Haryana's education department has turned to this NGO to bolster digital learning in govt schools. Here's why

The Lotus Petal Foundation's Vidya Sahyog programme is an attempt at supplementing government school teachers with digital infrastructure and live e-learning to provide kids with better opportunities
Kushal Chakravorty and Saloni Bhardwaj, Co-Founders, Lotus Petal Foundation | Pic: Lotus Petal Foundation
Kushal Chakravorty and Saloni Bhardwaj, Co-Founders, Lotus Petal Foundation | Pic: Lotus Petal Foundation

The Haryana Education Department has roped in the Lotus Petal Foundation to harness digital technology and teaching with the aim of enhancing learning outcomes at government schools. A not-for-profit organisation, the Lotus Petal Foundation has been assigned 41 out of the 78 Sanskriti Model Primary Schools in the Gurugram region under its Vidya Sahyog project. The focus initially will be on developing the digital infrastructure of the schools, including the provision of technology such as microphones, webcams, tablets and stable internet connectivity. The programme will kick off with English as the major subject and classes will include theatre and art in interactive sessions that are beamed live to the schools. 

"This will be a departure from the way online education is being conducted for students of government schools, with the help of pre-recorded content. Here, the focus is on the interaction between the students and the teachers. All our teachers are provided with tablets on which they can write as if on a whiteboard, and the same will appear for the students on the screen, making the entire experience more lively," says Kushal Chakravorty, who co-founded LDP in 2011. The foundation runs the Vidyananda School for underprivileged kids in Gurugram from Nursery to Class XII, as well as provides the students with healthcare and nutrition.

The Vidya Sahyog programme was conceptualised back in 2018 and, last year, it was structured as a means to supplement government school teachers. In September 2021, the government of Haryana was approached and the LPF was provided a sanction to undertake the project. "It is an important public-private partnership. The government can provide us with infrastructure in terms of schools and high figures of enrollment of children. NGOs have the capability of teaching them and fast-track interventions with the knowledge of education technology," believes Chakravorty.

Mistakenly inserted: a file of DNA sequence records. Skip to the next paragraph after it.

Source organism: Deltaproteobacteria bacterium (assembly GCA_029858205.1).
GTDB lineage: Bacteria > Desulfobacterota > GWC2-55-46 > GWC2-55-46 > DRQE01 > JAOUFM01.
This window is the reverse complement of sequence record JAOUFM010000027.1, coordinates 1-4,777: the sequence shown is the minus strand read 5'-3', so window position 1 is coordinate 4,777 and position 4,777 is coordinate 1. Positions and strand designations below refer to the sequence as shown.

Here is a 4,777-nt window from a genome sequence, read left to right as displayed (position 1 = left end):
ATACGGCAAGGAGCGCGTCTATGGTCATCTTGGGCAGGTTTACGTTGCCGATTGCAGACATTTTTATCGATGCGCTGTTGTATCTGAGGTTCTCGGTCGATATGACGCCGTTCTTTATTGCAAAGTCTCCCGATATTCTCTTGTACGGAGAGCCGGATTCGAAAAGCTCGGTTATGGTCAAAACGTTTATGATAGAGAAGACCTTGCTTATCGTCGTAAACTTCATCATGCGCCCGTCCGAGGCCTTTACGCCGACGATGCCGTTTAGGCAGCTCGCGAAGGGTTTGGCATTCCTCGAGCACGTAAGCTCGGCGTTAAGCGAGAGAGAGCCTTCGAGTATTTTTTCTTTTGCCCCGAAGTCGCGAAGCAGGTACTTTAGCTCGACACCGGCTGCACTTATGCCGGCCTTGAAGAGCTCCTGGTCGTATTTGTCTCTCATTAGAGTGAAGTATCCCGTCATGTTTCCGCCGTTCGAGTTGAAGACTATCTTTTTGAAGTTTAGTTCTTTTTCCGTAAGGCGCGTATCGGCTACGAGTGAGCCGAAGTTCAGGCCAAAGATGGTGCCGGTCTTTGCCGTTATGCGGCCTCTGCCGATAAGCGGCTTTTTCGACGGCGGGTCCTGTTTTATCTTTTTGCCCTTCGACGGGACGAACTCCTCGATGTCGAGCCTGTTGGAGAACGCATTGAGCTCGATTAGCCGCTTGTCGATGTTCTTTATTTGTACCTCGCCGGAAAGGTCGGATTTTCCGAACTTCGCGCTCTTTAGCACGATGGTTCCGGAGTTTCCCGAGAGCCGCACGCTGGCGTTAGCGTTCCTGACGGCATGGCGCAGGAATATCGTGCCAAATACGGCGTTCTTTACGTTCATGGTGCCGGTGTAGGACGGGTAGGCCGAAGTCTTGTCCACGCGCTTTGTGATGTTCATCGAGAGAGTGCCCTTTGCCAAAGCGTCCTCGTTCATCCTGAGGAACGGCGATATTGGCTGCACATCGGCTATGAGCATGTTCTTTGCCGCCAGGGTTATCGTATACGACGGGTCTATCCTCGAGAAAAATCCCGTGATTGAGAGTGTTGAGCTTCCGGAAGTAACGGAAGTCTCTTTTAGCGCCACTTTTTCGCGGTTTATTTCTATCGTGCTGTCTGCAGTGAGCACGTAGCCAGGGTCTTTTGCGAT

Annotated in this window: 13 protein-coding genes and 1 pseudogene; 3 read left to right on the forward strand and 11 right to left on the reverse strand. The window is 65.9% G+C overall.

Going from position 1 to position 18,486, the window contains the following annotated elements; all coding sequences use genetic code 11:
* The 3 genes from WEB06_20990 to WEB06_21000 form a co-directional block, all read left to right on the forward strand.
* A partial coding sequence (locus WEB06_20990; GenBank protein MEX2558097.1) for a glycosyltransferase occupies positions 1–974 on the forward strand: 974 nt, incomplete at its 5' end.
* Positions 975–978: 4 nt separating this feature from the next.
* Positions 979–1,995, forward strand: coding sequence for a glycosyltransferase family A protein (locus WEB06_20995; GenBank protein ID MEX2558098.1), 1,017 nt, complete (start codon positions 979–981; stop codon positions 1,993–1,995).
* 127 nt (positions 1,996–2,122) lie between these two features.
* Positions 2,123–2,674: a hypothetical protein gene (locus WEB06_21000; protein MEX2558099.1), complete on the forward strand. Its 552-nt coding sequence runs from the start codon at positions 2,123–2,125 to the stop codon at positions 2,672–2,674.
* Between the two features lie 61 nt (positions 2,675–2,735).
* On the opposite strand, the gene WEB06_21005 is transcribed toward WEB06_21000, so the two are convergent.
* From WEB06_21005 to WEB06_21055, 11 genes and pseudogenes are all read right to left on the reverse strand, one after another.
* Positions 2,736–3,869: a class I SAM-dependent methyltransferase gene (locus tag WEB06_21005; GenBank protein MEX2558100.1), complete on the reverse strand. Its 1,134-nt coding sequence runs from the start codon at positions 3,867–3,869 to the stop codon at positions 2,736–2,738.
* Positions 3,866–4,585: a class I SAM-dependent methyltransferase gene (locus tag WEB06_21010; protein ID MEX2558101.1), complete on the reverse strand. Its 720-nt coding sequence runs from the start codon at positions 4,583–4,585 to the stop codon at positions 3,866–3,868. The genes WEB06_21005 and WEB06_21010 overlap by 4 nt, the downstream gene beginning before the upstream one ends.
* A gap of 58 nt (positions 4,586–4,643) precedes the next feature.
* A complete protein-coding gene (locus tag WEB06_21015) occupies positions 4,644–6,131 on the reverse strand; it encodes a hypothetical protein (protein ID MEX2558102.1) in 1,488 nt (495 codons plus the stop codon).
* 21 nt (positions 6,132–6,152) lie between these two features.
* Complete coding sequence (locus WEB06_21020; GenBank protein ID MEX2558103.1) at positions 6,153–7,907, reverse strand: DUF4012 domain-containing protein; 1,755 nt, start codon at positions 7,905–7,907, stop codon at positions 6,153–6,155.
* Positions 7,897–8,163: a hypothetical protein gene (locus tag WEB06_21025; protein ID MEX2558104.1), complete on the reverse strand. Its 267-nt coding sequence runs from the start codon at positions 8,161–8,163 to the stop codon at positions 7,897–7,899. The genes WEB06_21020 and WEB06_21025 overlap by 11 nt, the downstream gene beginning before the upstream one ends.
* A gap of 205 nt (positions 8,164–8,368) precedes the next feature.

While the foundation equips the schools with digital infrastructure, it also ensures that the students and faculty are able to deploy the technology by training them at their campus. A bridge programme has also been organised for students who have been alienated from the education system due to the pandemic. Apart from this, in order to bring students up to speed with their learning levels, fastrack courses have also been put in place to deal with core concepts. "We have been able to get almost 100 students back on track in the last six months," claims Chakravorty.

An interesting aspect of the programme, that Chakravorty highlights, is that uplifting the educational infrastructure of government schools will impact the education of girls in the region as well. "Many a times, parents from financially challenged backgrounds send the boy child of the house to a decent private school, thinking he will be the one to have a career. On the other hand, girls are enrolled in government schools in order to save costs. By boosting the quality of education in these schools, it will help girl students discover better opportunities. We will also have counsellors on board in order to guide them through various possible career choices," he adds.

The foundation is also keen on building infrastructure to aid teachers in the trade of digital education. Right from soundproof rooms, ergonomic chairs and high functioning tablets and systems, Chakravorty says the foundation is putting in place these facilities at their campus in Gurugram and a new school is also in the works. While Chakravorty believes that each school should ideally have a computer lab, he is aware that the usage of these labs in the current scenario might not be optimal. LPF's solution to the gaps in digital literacy in government schools is a mobile van for e-learning, fully equipped with laptops and other required gadgets that will take digital education to these schools at a frequency of about twice a week to train students in the area.

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